Waze has a tangible network effect, where the number of users and quality of their data set drives the predictive power of the platform and user experience. Every driver using Waze contributes both actively (inputting an accident or lurking police officer) and passively (allowing Waze to track user speed, location, and density), thus improving the platform’s prediction algorithms and user experience. The more users who participate, the better the experience becomes: users are more efficiently rerouted to an optimal path to their destination, encouraging them to spread the app via word of mouth.
Google observed Waze’s momentum and acquired the company for over $1B, likely because it saw Waze emerging as a strong competitor to Google Maps. Interestingly, Google already had access to massive amounts of data from Android phones to help them with real-time traffic mapping, but they didn’t have an active, user-generated data set around accidents, police officers, etc.
This is ultimately the most valuable element to the driver’s user experience in Waze. Google could have built the necessary features into Google Maps, but it would have been tough for them to replicate this data set in a reasonable time frame, hence the acquisition.
The challenge with executing such a stellar trajectory lies in the defensibility of the data asset. There are two questions investors and entrepreneurs should ask
themselves in such a scenario. First: Does somebody else already own this data asset with a propensity to use it in a competitive manner? And second: How hard would it be for somebody to replicate a similar data asset? If the answers are “no” and “difficult,” you’re in business.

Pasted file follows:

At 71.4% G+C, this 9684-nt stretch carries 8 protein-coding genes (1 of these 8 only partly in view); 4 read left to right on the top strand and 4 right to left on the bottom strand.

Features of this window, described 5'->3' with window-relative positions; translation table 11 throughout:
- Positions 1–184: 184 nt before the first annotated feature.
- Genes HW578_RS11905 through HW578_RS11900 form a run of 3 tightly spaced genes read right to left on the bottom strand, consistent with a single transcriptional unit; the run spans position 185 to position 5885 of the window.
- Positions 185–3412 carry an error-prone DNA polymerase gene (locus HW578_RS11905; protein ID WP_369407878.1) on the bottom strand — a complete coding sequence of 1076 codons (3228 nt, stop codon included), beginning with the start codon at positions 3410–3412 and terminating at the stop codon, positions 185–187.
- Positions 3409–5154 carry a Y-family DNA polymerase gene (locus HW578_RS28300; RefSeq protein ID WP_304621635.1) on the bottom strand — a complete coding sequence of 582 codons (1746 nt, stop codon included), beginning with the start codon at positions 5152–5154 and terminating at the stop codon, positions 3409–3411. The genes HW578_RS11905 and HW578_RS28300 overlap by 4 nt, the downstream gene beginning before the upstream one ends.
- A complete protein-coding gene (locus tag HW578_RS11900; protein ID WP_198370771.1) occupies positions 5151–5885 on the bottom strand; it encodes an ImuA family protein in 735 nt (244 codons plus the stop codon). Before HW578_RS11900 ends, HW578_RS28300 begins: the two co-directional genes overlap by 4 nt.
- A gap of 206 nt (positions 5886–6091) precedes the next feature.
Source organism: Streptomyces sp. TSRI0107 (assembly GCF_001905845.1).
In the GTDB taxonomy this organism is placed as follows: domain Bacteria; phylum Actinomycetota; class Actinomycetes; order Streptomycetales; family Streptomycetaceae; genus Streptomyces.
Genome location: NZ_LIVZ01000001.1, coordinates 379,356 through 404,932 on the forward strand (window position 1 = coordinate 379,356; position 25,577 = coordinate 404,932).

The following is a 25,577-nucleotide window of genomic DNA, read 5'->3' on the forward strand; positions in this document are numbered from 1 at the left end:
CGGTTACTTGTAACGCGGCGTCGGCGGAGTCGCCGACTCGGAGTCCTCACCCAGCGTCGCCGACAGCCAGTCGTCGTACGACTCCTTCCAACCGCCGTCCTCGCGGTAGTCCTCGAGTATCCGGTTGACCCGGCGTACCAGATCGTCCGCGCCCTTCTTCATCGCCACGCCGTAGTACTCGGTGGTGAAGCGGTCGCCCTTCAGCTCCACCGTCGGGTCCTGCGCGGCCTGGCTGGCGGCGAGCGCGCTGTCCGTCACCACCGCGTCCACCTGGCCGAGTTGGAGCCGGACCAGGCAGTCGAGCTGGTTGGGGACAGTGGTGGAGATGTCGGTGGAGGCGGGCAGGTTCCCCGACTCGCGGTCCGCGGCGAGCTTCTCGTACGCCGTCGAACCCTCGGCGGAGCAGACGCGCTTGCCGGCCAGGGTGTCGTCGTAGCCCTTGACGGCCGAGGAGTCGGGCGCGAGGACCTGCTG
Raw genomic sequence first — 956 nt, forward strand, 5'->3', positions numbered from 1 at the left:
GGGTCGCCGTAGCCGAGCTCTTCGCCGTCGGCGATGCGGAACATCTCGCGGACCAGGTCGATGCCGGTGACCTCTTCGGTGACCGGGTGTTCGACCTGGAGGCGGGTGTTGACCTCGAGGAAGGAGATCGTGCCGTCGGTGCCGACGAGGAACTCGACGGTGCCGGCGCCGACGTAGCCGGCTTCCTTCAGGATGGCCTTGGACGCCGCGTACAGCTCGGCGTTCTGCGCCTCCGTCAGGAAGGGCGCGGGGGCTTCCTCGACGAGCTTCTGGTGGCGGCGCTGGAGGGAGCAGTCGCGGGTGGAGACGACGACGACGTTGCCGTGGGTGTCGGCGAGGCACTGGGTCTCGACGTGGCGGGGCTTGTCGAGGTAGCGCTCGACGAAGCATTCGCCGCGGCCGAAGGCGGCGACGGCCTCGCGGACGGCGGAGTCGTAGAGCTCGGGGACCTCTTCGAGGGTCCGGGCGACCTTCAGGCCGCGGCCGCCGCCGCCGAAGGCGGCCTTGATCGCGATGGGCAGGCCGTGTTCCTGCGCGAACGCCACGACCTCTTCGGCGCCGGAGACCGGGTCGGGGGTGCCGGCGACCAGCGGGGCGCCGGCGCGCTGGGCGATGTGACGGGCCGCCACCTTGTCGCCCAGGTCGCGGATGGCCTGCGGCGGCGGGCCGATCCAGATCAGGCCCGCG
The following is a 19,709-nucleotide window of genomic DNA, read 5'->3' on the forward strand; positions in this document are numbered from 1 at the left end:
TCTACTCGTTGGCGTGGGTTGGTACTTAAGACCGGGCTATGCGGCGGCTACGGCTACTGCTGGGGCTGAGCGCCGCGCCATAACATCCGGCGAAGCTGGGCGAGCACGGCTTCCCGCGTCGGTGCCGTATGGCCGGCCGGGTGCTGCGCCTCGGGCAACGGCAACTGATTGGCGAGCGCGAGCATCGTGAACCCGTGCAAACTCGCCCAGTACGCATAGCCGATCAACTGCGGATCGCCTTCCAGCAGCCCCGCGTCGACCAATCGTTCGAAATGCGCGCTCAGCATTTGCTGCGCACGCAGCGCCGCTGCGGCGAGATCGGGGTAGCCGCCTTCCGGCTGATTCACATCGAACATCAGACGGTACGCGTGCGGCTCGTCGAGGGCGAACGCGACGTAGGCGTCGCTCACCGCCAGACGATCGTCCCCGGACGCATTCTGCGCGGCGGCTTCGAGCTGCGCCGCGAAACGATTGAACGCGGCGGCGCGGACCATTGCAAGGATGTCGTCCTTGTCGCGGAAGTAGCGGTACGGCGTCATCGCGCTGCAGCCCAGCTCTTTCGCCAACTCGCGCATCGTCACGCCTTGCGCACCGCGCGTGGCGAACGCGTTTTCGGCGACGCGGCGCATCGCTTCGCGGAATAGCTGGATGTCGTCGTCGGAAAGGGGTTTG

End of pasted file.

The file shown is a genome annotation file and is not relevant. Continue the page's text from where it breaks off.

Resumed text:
David Type Two: The Application Pioneer
We are always on the lookout for companies headed into uncharted territory and are building completely newAI/ML models – or at least those that have not been scaled commercially – to create radically better applications. Oftentimes these companies are highly interdisciplinary, spanning multiple fields and bringing together technologies to solve problems creatively.
Kiva Systems offers a good example of this breed of startup. Founded in 2003, Kiva built a whole new class of robots with a focus on warehouse automation for the booming e-commerce industry. They brought together hardware engineering, automation software, and warehouse logistics know-how to solve a warehouse
problem using autonomous robots and quickly emerged as a market leader. Kiva’s autonomous robotics technology did not create a long-term barrier for
competitors, but it was a strategic short-term advantage that enabled them to move quickly, signing lucrative customer contracts and growing to a point where they could begin enjoying economies of scale.
Amazon recognized Kiva’s value and acquired the company for $775M in 2012. The acquisition is already bearing fruit: a recent note from Duetsche Bank estimates that Amazon’s warehouse operating costs have been cut by 20% where Kiva Systems technology has been implemented.
Demand Forecasts a Bright Future
While building successful startup in this space is hard, the future of AI/ML is only getting brighter. Siri might still have a long way to go before she’s the ultimate personal assistant, but iPhone users increasingly turn to her ubiquitous voice for answers. Apple shared numbers last September that showed Siri receiving over a billion requests each week.
As consumers and businesses demand more and more intelligent automation, smart investors and savvy founders will do well to remember that a startup’s long-term ambitions depend not only on the product experience and underlying algorithms, but also on the unique data and model architectures that will make those startups valuable and defensible in the long-term.
We encourage all entrepreneurs who are enthusiastic about AI/ML to focus on building these types of businesses. And let’s be honest: it’s more exciting to create something radically new rather than to try and squeeze an extra drop of value out of what already exists.